Identifying and Critiquing a Research Method
Find the research method in a research paper by looking for a section by this title, which will typically be toward the beginning of the paper, after the abstract and introduction. The description of the research method should include a rationale for why it was chosen.
Ask yourself whether the method used makes sense in answering the research questions. Most basically, research questions which seek to understand a phenomenon may be best answered with qualitative methods such as case studies or narrative approaches. Research questions which seek to describe a phenomenon may be better suited to quantitative methods, such as experiments or surveys.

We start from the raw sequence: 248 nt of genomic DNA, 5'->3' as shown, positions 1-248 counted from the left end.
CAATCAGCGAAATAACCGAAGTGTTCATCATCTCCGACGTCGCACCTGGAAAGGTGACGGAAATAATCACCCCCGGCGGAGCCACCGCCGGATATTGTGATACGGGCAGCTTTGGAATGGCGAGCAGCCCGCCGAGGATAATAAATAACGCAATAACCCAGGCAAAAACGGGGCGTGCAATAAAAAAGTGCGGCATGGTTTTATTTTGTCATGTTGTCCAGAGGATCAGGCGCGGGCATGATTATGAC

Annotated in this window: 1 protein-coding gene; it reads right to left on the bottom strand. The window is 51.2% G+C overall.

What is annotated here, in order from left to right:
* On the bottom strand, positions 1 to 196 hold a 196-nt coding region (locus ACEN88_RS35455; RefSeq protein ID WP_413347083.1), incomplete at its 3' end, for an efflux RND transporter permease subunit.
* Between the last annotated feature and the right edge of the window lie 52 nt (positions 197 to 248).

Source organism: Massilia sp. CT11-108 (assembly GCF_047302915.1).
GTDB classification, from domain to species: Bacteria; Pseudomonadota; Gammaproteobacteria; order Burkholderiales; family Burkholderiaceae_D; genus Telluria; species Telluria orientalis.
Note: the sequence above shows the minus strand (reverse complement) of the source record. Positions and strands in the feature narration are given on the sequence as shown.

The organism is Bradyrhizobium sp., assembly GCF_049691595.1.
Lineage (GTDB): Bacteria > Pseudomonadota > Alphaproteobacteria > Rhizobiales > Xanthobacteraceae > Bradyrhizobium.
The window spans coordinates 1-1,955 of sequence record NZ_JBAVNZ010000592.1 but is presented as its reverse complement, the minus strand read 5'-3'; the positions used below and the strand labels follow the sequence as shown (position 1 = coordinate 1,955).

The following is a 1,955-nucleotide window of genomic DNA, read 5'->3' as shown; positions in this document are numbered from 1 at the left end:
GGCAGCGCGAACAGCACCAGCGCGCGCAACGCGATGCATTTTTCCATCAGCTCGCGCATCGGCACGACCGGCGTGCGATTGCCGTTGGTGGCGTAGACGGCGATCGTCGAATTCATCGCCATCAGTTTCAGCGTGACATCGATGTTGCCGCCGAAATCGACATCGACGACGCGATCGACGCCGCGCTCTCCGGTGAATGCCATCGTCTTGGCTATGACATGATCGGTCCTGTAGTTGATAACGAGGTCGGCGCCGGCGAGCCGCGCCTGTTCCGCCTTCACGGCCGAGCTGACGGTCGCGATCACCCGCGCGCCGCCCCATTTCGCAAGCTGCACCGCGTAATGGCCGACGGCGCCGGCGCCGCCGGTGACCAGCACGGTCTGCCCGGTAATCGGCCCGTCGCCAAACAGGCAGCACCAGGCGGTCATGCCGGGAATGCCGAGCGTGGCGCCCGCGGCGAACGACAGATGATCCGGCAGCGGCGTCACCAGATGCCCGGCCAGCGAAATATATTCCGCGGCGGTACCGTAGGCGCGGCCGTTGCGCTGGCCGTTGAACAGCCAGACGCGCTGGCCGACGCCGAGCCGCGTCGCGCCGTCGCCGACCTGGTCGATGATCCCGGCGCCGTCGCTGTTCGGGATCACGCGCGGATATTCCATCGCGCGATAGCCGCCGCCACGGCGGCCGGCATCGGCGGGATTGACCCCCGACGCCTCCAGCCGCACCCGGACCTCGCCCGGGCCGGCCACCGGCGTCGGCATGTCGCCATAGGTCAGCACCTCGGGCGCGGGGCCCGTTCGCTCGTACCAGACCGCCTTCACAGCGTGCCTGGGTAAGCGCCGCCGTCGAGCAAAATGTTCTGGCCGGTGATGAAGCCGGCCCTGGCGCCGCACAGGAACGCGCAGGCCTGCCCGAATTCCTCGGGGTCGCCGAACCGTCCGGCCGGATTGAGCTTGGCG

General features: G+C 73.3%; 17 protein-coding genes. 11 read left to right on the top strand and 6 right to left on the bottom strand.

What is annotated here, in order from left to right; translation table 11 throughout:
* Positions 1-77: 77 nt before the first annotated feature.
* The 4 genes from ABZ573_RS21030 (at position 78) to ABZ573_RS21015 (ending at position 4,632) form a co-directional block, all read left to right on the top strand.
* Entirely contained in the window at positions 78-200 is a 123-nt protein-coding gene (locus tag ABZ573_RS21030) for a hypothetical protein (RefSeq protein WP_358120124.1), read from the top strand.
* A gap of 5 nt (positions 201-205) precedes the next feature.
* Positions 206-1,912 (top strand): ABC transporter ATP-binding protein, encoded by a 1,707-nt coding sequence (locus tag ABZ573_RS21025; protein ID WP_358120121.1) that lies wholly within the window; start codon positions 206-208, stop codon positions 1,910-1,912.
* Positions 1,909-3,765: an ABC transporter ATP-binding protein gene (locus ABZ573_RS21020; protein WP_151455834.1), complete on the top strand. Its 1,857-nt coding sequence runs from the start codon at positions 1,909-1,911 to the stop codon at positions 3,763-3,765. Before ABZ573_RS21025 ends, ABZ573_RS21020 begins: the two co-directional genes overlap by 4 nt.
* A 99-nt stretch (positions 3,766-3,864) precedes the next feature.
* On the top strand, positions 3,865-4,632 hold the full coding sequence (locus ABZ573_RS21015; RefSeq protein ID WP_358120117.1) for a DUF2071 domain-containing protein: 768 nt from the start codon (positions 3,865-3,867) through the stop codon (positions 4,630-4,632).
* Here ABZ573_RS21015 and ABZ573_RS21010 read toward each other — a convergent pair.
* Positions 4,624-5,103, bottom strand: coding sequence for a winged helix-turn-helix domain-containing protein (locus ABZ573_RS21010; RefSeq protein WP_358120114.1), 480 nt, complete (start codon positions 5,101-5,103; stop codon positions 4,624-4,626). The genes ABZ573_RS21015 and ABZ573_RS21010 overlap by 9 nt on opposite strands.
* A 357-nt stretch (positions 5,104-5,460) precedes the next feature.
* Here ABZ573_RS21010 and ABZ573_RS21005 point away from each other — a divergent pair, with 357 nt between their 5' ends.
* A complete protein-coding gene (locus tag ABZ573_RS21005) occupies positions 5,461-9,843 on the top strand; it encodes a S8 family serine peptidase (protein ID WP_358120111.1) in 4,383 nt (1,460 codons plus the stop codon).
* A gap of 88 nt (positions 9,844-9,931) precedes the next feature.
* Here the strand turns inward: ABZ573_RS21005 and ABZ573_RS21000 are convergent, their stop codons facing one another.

Match the research questions with the author’s conclusions. Make sure the research questions were answered specifically. Incomplete answers often indicate improper choice of research method.
Be aware of the most common methodological errors. First, even when a specific method answers specific research questions, data disparities and questions that arise during research often cause scientists to redesign their studies. Thus, a completed study should proceed logically from question to method to discussion and conclusions. If there are obvious questions left unanswered, a methodological error may be the cause.
Examine the researcher’s conclusions from a broad perspective. Ask yourself if they make significant contributions to existing knowledge about the topic. For example, if a study of apples reveals that they have seeds, this would not be a significant finding. Studies that merely support existing knowledge can be helpful, but an overly basic study can be the result of an improper method.